I’m editing an interview with John Hancock, who leads the PowerPivot charge and championed its support of OData. During our conversation, I told him this story about how pleased I was to discover that OData “just works” with PubSubHubbub. His response made me smile, and I had to stop and transcribe it:
Any two teams can invent a really efficient way to exchange data. But every time you do that, every time you create a custom protocol, you block yourself off from the effect you just described. If you can get every team — and this is something we went for a long time telling people around the company — look, REST and Atom aren’t the most efficient things you can possibly imagine. We could take some of your existing APIs and our engine and wire them together. But we’d be going around and doing that forever, with every single pair of things we wanted to wire up. So if we take a step back and look at what is the right way to do this, what’s the right way to exchange data between applications, and bet on a standard thing that’s out there already, namely Atom, other things will come along that we haven’t imagined. Dallas is a good example of that. It developed independently of PowerPivot. It was quite late in the game before we finally connected up and started working with it, but we had a prototype in an afternoon. It was so simple, just because we had taken the right bets.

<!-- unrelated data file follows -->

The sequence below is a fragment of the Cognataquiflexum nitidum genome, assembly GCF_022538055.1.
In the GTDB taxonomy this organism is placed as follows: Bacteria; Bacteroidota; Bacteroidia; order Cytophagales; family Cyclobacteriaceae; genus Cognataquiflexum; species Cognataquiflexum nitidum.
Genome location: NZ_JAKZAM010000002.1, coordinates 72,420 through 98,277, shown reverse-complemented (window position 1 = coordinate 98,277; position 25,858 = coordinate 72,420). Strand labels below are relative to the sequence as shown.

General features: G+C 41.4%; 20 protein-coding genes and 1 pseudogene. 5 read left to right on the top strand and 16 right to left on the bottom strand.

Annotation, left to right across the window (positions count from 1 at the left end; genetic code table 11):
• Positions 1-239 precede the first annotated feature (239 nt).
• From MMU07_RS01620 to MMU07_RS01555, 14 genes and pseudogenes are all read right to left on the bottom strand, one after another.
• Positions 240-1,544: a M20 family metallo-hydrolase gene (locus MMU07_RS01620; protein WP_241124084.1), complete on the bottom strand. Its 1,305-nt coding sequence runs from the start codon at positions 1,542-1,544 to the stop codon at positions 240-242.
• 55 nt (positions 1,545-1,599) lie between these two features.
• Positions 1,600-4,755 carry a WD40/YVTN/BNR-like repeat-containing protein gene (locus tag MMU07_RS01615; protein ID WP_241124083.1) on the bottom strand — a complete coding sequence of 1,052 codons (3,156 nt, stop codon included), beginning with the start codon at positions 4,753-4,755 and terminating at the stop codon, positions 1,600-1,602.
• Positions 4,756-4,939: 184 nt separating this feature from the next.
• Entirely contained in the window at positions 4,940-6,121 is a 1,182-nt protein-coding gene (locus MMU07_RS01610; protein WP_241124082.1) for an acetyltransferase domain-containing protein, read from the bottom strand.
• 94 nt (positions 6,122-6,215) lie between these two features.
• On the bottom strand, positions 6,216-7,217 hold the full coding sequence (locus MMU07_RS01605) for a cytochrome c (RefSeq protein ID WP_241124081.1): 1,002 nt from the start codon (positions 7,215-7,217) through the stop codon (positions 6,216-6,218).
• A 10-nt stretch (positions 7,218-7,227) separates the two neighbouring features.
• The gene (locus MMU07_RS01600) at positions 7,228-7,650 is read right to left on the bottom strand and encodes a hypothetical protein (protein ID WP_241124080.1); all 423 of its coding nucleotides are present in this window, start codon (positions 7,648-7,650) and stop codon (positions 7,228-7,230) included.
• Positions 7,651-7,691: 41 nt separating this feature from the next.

There are, of course, many kinds of efficiency. Standards like Atom aren’t most efficient in all ways. But they are definitely the most efficient in the “it just works” way.
2 thoughts on “The “it just works” kind of efficiency”
I’ve heard those types of choices described as optimizing developer time vs. CPU time, and “time-to-market” vs. “premature optimization”.
I wonder how to measure the rework & opportunity costs of making the “wrong bets” and hold folks accountable for preventing “other things … that we haven’t imagined”.